International Journal of Exercise Science 12(3): 898-903, 2019. Hypertension is highly prevalent and associated with non-communicable diseases and increased premature mortality risk. However, the impact of the new hypertension diagnostic criteria on the prevalence of hypertension diagnoses has yet to be examined among college students. The purpose of this study was to compare the prevalence of hypertension between the JNC7 and the ACC/AHA hypertension diagnostic criteria among college students. The blood pressure of 5,945 college students was assessed, and chi-square tests for independence examined differences between JNC7 and ACC/AHA criteria. The mean age of participants was 21.30 ± 1.05 years, and the majority identified as men (60.5%). Men were found to have significantly higher systolic (p < .001, η2 = .10) and diastolic (p < .001, η2 = .04) blood pressure, so all analyses were separated by sex. Hypertension guideline changes resulted in significant changes in hypertension categorization of both men, χ2 = 7,178, p < .001, Фc = .816 and women, χ2 = 4,670, p < .001, Фc = .816. Under the JNC7 guidelines, 292 (8.2%) men and 67 (2.8%) women were hypertensive. Using the ACC/AHA guidelines, 1455 (40.5%) men and 521 (22.3%) women were hypertensive. Hypertension guideline changes resulted in a significant increase in the prevalence of hypertension among college students, highlighting the potential demand for targeted prevention programs focused on fostering healthy lifestyle behaviors, i.e. physical activity and healthy eating, among students.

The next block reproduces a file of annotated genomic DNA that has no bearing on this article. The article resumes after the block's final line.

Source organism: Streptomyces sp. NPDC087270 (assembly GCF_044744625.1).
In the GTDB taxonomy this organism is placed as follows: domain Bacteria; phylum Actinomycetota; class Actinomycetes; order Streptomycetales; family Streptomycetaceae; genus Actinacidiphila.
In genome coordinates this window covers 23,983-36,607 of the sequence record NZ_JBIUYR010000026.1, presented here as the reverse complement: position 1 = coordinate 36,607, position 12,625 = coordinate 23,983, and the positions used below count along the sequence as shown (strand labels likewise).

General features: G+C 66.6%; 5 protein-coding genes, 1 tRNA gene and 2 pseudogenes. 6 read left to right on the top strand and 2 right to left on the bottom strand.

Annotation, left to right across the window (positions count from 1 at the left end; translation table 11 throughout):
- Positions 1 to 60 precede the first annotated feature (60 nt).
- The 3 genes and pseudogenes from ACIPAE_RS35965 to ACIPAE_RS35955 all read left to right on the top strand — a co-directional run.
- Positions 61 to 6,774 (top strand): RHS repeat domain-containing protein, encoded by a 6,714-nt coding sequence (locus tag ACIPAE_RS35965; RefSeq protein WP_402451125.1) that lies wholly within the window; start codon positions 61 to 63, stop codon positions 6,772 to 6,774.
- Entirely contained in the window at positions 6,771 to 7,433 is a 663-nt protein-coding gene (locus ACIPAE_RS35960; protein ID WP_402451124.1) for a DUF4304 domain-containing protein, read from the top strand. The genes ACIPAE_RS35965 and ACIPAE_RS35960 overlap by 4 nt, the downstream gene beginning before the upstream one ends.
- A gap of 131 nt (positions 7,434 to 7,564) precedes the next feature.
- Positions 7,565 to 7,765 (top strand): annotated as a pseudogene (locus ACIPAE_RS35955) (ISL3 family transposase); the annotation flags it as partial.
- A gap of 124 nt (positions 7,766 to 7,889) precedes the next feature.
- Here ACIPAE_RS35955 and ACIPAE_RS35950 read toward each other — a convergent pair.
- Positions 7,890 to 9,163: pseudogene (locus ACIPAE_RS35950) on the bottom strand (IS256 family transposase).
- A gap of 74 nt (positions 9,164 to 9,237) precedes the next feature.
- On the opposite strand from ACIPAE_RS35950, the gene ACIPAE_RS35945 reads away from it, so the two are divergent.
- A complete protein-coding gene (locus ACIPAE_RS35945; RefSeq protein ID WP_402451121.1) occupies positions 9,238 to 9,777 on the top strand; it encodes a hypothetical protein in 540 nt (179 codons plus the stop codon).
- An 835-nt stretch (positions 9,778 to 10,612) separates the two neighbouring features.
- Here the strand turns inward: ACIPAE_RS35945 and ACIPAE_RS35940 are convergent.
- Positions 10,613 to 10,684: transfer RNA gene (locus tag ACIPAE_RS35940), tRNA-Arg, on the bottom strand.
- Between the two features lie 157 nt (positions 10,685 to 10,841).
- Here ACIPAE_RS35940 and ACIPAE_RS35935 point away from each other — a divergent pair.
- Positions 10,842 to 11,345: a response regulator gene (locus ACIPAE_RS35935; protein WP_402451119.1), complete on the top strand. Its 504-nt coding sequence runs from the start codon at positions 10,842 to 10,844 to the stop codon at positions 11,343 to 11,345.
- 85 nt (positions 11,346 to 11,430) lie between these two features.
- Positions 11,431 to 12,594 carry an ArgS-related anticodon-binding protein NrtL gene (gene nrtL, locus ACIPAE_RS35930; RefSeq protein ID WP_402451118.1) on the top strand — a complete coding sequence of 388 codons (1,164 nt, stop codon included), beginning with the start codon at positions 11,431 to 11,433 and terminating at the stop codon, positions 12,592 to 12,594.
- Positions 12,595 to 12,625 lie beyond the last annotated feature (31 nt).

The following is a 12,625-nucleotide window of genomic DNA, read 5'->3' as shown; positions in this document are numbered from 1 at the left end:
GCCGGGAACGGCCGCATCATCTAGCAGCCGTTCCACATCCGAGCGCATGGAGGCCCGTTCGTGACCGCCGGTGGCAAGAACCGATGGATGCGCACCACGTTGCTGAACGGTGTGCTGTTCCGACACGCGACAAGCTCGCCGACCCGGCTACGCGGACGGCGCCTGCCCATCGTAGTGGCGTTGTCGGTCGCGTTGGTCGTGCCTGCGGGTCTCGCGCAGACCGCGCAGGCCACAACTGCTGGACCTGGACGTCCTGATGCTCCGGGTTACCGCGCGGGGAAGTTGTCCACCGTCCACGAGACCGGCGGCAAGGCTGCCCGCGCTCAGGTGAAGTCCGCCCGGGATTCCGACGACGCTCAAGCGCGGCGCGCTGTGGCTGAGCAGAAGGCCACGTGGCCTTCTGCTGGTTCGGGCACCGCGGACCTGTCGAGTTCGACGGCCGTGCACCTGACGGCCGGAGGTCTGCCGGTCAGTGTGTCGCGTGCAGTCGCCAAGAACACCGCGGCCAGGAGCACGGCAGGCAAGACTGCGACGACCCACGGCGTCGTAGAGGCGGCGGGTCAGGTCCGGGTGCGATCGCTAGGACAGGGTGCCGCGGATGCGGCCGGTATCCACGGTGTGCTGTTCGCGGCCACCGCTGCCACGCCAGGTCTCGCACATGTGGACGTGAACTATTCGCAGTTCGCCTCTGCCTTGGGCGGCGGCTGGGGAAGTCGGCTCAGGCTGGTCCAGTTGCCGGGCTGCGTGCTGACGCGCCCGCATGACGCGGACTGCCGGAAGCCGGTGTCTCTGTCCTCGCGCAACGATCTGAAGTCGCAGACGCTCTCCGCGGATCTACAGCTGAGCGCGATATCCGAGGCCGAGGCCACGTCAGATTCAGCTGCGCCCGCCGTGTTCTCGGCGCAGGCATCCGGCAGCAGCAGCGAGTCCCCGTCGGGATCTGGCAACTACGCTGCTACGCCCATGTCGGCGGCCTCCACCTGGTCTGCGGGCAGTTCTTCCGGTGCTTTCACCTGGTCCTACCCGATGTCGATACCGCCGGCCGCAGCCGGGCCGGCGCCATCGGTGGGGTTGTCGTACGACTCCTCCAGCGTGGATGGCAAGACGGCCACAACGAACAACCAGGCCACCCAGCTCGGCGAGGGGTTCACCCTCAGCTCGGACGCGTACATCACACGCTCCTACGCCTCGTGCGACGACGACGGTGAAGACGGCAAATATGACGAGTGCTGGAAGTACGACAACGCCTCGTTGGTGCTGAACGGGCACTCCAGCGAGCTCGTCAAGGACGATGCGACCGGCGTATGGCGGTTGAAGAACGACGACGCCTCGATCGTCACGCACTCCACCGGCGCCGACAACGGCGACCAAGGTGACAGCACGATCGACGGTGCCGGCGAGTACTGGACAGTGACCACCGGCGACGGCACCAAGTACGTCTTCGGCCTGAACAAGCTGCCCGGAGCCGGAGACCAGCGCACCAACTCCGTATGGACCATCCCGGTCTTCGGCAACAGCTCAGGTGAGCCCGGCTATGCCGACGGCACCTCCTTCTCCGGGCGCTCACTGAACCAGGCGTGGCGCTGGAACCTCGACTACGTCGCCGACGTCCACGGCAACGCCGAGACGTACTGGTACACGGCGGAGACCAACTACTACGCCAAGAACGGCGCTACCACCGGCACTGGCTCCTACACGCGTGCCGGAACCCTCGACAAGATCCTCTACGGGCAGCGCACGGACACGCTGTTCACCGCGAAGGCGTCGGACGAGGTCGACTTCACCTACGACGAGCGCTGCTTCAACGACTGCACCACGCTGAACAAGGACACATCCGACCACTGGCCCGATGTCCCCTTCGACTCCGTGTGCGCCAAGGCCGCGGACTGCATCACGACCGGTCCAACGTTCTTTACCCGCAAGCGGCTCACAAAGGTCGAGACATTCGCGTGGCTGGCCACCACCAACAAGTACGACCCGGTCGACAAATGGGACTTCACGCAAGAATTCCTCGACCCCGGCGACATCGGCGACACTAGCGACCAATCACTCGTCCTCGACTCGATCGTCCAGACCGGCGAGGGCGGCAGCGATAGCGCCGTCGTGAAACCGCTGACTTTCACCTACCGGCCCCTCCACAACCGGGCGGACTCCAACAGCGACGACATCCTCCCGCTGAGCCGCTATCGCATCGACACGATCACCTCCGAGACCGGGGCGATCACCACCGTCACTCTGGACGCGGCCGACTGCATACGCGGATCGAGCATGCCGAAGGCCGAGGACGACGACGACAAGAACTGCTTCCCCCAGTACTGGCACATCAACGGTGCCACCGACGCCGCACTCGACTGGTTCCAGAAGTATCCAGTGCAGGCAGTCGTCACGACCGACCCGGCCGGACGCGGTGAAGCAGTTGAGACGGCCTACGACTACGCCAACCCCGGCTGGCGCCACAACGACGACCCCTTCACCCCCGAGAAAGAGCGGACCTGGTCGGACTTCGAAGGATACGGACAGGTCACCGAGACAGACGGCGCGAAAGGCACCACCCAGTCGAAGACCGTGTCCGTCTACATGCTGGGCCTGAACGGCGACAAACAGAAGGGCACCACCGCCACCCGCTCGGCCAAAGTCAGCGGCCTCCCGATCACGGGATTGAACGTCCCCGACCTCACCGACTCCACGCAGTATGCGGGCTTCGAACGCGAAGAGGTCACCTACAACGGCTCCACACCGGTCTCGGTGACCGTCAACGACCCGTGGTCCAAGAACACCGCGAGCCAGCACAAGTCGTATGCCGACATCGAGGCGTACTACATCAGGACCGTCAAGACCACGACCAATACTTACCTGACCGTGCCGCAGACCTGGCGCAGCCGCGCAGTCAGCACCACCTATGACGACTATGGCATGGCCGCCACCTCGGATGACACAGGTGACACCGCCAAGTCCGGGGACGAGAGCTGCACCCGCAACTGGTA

Kamara, Kadiatu; Wilson, Oliver W A; Papalia, Zack; Bopp, Melissa; and Bopp, C M.
"Comparison of College Student Hypertension Prevalence between the JNC7 and ACC/AHA Diagnostic Criteria,"
International Journal of Exercise Science: Vol. 12
3, Pages 898 - 903.
Available at: https://digitalcommons.wku.edu/ijes/vol12/iss3/16